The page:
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Join the Conversation: “Tranny” characters in “The Hanged Man’s Cafe”

In a writing workshop yesterday, my peers had a bad reaction to one writer’s use of the word “hooker.” This term is derogatory, they said. So it was jarring, hard to read. But sometimes a narrator or a character can say things that are derogatory, but in a way that is true to their character. In this example, the use of the word didn’t feel true to the narrator, who otherwise described the young woman with immense tenderness and compassion. So “hooker” will probably go.

But what if your character, realistically, would use the term “tranny”? Under what circumstances is oppressive language acceptable? How much of our response to this type of language is simply a knee-jerk reaction, an in-the-moment discomfort with the taboo?

When I read something, I assume the best intentions and try to approach it thoughtfully, and with an open mind. I don’t want to foster a culture of censorship — to compensate for the narrow representations and expressions of queerness in the mainstream with our own kind of suffocating taboos and peer-policing. But this is not to say we can do no wrong, that writing by queer people can’t also be misogynistic, racist, transphobic . . .

The trick, I think, is not to declare what is the right or wrong way to think, speak, or write, but to ask “What is the effect of this on me? What is the effect on the story, film, poem. Why?” And discuss.

I encountered a story in the summer issue of the Canadian literary magazine, The New Quarterly, which gave me this knee-jerk reaction to use of the word “tranny.” Then I wondered, “Was I was missing something in this story?” I emailed the editor who was very receptive to feedback, and offered her own thoughts on the story. She then invited the author, Andrew Tibbetts to weigh in.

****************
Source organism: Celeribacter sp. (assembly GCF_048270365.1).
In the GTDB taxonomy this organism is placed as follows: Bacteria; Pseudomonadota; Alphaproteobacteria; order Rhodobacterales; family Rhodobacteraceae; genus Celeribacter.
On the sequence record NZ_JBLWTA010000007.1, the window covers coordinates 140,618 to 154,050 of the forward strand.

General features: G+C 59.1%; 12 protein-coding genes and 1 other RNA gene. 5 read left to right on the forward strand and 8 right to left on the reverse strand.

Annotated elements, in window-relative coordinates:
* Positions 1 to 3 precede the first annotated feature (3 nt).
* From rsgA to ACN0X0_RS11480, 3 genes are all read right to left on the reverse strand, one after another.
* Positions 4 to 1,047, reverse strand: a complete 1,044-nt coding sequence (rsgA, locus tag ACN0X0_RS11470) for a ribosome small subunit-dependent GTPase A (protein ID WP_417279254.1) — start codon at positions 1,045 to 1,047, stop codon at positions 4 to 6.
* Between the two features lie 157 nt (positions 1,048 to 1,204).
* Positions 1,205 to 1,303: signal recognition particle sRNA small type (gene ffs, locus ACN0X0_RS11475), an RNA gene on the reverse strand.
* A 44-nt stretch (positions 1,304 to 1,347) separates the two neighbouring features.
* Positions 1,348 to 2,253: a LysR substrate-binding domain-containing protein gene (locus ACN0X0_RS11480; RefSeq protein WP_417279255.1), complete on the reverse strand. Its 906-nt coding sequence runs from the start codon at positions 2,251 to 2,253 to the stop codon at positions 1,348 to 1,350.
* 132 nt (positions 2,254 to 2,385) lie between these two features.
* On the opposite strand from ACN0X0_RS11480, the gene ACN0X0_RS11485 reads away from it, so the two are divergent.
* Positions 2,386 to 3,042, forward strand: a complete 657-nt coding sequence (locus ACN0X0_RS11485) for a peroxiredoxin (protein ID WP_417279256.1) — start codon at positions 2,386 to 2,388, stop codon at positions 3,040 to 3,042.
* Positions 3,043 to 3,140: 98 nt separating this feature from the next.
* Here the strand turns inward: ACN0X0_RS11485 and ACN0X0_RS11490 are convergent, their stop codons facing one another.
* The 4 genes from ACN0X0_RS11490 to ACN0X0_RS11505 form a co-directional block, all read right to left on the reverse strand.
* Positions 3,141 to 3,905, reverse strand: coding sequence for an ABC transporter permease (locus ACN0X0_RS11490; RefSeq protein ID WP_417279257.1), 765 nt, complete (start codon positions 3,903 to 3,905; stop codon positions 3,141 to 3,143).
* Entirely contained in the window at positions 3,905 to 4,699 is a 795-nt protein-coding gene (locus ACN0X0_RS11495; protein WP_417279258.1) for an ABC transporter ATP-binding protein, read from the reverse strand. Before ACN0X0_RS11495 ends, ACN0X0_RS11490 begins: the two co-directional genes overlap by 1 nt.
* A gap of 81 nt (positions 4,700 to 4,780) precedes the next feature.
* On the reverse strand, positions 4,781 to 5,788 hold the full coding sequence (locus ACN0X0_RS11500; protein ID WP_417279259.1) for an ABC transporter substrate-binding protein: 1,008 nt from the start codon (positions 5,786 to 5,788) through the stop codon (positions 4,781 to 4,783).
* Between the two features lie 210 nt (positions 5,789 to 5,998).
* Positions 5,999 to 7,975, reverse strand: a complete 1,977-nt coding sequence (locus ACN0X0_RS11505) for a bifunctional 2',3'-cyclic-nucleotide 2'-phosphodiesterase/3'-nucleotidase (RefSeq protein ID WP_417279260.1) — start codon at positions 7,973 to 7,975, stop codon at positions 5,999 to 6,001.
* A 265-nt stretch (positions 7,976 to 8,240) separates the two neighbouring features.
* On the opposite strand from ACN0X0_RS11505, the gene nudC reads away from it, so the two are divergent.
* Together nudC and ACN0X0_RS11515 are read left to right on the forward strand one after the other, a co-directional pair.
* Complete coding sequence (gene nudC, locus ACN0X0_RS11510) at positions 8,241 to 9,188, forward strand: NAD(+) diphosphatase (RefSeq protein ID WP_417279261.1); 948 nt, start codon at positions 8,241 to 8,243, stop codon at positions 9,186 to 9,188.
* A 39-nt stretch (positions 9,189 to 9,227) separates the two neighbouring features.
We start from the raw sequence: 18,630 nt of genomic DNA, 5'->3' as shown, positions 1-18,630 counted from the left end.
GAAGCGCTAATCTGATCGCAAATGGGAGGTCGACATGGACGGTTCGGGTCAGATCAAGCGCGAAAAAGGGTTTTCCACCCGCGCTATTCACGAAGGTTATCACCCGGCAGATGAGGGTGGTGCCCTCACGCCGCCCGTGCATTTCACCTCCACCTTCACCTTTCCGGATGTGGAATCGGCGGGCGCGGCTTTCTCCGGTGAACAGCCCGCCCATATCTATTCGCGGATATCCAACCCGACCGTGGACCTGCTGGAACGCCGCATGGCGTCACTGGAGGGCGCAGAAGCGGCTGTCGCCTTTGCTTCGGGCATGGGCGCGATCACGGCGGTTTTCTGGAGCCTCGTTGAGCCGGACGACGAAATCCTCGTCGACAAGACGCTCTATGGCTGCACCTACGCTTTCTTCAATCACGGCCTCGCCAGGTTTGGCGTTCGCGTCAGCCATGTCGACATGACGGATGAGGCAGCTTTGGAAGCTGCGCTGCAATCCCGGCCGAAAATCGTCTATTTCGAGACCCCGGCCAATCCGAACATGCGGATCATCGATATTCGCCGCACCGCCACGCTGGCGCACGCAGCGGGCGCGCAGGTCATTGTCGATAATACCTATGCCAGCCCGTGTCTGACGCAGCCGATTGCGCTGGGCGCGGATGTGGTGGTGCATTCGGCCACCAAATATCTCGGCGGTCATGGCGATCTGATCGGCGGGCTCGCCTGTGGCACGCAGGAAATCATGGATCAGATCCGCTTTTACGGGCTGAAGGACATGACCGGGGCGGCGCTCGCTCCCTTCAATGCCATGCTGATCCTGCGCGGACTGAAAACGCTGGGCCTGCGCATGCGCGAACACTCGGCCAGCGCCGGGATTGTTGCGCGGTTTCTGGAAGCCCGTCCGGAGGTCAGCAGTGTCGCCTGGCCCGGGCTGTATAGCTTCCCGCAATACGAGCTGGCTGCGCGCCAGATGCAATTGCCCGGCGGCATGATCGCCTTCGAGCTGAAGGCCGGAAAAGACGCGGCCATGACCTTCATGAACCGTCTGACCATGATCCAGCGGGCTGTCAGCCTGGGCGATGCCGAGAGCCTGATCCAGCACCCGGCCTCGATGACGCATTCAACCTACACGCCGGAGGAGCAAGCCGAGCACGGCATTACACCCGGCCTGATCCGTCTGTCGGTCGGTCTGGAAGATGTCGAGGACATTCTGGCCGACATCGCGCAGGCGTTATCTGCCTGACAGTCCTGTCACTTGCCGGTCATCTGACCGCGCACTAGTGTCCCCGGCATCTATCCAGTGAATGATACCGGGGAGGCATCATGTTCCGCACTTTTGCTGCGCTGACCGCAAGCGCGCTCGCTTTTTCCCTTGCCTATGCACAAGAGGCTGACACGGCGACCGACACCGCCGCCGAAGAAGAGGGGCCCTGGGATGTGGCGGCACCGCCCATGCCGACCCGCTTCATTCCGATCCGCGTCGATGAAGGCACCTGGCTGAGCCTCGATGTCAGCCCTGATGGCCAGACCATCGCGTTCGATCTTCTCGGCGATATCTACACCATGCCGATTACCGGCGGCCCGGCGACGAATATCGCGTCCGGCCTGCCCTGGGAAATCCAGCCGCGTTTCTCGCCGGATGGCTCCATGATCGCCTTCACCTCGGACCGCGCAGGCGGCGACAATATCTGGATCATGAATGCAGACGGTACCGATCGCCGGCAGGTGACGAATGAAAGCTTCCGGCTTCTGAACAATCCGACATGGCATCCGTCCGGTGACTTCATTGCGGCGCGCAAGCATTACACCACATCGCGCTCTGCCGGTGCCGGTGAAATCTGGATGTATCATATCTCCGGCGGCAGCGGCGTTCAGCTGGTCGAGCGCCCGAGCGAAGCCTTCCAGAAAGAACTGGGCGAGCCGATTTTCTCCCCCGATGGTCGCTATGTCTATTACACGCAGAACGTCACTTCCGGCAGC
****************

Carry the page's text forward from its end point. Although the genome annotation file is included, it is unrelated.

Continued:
The New Quarterly has published our correspondence (I posted another comment this morning), and would love to hear from readers. The story, “The Hanged Man’s Cafe,” has also been made available, for free, online for people to read. It’s not a long story, so I hope you’ll take a look and share your thoughts on this important discussion.

Here is my original email to editor Kim Jernigan:

Hello Ms. Jernigan!

I’m a subscriber to TNQ. I’m not sure if you are aware of this, but the term “tranny” is considered very defamatory and offensive by the vast majority of transgender people (and many others in [the] queer community, including me). It is especially degrading to MTF transgender people. I was disappointed to see [both] the stereotypical portrayal of trans women in Andrew Tibbetts’ story, and the consistent use of the term “tranny” to describe them. I’m not sure how this transphobia related to the narrative. Tibbetts may be gay, but this is not at all the same as being trans, so he can’t claim a right to use this word.

If there is something in the meaning of transphobia in this story that I missed, I would be so grateful to hear your insights.

Thanks,
Andrea Routley

 

 

 

 

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